Humour

PCC looks to shield children from bloody historical events

Photo by Marta Kierkus

Following years of attempting to neuter popular entertainment properties, the watchdog group known as the Parents Censorship Council (PCC) is now attempting to actively censor history for its objectionable content.

Since 1989, the PCC has been known to advocate for the censorship of entertainment products, mostly through pressuring television broadcasters and film studios to stop and/or limit the production of content that the council claims to be harmful to children.

However, PCC founder Gorth Tilman III recently decided to move the organization in a new direction and is now looking to sanitize educational texts, particularly those that cover the study of history.

The public was made aware of the organization’s new direction on Wednesday, when the PCC released a news statement on their official website that outlines an extensive condemnation of traditional historians and their depiction of violence.

“Somebody has to think of the children,” said Ellen Lovejoy, chief media correspondent for the PCC. “History is full of events that depict scenes of gruesome, over-the-top violence and human suffering that are not appropriate for developing minds. Just the other day, my 11-year-old daughter told me she was learning about mustard gas attacks in World War I, and that made me sick.”

Outside of its usual kind of toothless public condemnation, the PCC is actively looking to fix the so-called problem by laying out plans to write and publish its own series of revisionist history textbooks. In these planned PCC-approved texts, all mentions of violence and brutality will be heavily re-written or omitted entirely in the hopes of producing “wholesome, family-friendly education.”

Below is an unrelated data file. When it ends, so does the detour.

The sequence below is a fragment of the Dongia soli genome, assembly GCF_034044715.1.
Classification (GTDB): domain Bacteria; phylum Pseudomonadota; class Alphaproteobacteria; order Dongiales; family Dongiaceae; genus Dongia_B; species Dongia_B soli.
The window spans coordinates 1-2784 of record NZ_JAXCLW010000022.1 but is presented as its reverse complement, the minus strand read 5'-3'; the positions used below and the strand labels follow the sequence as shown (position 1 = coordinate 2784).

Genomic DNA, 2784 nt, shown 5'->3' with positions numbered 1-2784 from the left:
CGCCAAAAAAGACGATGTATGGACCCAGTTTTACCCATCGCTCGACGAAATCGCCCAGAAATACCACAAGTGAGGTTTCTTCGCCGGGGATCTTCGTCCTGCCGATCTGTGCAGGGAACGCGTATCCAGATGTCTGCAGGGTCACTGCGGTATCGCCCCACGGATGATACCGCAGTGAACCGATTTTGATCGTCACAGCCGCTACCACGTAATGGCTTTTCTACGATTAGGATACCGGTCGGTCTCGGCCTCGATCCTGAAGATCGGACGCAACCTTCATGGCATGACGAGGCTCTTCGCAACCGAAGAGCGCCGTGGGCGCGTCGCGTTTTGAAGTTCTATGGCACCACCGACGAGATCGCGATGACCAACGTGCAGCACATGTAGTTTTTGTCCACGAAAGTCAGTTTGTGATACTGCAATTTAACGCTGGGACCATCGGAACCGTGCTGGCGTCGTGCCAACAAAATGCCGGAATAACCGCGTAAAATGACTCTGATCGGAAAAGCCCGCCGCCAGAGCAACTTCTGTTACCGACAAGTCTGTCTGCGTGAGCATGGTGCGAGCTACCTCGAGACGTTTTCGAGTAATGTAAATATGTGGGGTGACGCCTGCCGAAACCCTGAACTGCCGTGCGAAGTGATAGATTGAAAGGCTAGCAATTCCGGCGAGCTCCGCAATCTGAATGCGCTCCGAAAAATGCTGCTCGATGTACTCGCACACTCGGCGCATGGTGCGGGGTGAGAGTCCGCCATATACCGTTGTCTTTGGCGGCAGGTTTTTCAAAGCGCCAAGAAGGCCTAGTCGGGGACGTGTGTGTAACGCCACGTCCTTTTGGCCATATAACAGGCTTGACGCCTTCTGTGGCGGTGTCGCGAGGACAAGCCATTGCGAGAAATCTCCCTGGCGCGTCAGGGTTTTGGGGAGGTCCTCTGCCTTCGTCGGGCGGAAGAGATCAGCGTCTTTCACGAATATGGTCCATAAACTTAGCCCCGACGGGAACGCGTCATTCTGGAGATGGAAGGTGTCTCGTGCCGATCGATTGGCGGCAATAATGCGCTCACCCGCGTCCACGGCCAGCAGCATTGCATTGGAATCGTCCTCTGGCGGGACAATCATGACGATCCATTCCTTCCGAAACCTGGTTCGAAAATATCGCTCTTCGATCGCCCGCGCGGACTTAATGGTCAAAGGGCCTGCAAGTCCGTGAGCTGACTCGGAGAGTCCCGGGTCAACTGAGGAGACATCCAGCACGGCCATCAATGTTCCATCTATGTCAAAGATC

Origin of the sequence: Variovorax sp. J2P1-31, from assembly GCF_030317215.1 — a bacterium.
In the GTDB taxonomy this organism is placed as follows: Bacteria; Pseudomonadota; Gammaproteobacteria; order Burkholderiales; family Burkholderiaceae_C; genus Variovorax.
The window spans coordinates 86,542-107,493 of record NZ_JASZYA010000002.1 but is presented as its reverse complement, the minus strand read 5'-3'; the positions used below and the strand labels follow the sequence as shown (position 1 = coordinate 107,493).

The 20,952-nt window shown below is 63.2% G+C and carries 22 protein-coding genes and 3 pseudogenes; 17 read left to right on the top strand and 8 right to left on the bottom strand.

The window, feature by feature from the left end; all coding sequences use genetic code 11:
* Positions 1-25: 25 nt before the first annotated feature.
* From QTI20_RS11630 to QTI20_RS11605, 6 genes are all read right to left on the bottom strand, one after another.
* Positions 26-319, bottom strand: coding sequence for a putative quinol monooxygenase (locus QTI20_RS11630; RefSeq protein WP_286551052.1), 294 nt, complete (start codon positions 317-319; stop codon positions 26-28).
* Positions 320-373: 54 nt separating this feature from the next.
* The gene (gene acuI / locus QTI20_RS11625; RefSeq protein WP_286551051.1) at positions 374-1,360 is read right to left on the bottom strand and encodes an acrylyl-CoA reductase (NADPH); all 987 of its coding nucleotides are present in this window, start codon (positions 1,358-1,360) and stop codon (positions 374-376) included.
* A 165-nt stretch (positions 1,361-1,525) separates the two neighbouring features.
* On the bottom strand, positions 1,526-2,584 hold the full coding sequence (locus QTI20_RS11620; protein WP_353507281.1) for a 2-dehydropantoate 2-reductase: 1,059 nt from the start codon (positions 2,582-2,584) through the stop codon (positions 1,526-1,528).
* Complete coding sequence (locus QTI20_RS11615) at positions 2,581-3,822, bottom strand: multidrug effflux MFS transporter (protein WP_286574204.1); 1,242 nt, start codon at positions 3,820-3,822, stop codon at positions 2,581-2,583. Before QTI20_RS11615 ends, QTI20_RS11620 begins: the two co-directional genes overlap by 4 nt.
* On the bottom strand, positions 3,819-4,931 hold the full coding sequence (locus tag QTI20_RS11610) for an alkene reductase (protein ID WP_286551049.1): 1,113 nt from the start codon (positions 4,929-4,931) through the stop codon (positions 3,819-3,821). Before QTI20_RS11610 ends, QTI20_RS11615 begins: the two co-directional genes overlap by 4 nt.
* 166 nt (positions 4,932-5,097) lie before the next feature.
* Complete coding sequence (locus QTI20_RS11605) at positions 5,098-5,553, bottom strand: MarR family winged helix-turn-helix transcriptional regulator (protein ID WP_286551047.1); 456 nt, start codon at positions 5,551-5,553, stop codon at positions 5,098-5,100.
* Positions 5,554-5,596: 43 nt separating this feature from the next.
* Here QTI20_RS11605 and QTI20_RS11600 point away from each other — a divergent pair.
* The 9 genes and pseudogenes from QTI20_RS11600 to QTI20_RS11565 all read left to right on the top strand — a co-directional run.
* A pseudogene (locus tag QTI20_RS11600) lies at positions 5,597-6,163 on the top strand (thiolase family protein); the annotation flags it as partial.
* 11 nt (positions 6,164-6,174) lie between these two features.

For example, instead of depicting World War II as a string of bloody, self-destructive conflicts between world powers, the PCC-approved texts will instead feature a short section detailing an intense game of chess between Winston Churchill and “mean old Mr. Hitler.” The same kind of treatment will be given to the prolonged dynastic conflicts of the War of the Roses, which will be re-interpreted as a hop-scotch tournament between the members of the House York and House Lancaster.

“Finally, there will be a line of history textbooks that stress responsible family values,” said Lovejoy. “When these books hit the shelves, our children will no longer have to be burdened with the knowledge of horrible historical events such as the Holocaust, the Bubonic Plague, and the American slave trade.”

Despite the fact that the PCC has invested quite a lot of money in developing its own brand of history texts, a number of traditional historians remain skeptical of the practicality of this project.

“It will definitely be challenging to omit such large portions of important historical events,” said University of Ottawa history professor Mark Jacobs. “By my estimate, if you were to remove all the violence, death, and human suffering from a traditional 800-page history textbook, you would probably be left with just enough content to fill a small pamphlet.”

Regardless, the PCC is confident in its decision to move forward with the project, as its members believe their organization stands a good chance of removing the moral indecency from the pages of history.